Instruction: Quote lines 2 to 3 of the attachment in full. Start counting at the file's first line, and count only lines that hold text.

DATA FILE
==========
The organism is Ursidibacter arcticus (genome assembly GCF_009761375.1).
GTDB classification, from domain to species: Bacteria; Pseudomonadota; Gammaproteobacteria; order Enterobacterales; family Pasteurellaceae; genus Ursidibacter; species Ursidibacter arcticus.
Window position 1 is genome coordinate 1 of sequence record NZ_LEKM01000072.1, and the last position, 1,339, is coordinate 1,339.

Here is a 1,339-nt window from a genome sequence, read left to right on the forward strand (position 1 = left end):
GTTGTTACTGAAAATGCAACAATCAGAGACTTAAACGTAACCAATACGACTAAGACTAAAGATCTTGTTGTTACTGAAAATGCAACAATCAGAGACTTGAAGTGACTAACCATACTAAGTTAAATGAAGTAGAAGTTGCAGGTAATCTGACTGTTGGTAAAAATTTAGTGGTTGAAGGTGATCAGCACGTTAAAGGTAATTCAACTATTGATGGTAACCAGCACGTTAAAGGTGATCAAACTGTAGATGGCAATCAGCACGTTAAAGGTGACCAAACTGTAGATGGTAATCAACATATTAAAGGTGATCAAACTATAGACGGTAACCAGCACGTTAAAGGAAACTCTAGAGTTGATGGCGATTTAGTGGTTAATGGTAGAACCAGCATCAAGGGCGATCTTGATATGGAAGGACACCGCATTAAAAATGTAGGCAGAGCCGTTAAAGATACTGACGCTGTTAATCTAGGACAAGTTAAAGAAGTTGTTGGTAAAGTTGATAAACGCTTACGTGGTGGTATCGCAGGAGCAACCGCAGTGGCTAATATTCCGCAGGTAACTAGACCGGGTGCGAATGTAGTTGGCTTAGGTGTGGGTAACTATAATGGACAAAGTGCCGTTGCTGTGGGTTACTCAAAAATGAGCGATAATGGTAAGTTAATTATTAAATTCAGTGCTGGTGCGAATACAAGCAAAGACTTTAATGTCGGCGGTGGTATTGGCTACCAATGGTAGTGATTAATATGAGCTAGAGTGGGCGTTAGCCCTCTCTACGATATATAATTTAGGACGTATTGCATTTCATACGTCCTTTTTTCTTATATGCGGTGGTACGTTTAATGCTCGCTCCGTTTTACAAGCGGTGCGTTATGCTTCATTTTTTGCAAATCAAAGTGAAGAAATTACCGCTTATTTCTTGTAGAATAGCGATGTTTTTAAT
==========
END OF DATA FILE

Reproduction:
GTDB classification, from domain to species: Bacteria; Pseudomonadota; Gammaproteobacteria; order Enterobacterales; family Pasteurellaceae; genus Ursidibacter; species Ursidibacter arcticus.
Window position 1 is genome coordinate 1 of sequence record NZ_LEKM01000072.1, and the last position, 1,339, is coordinate 1,339.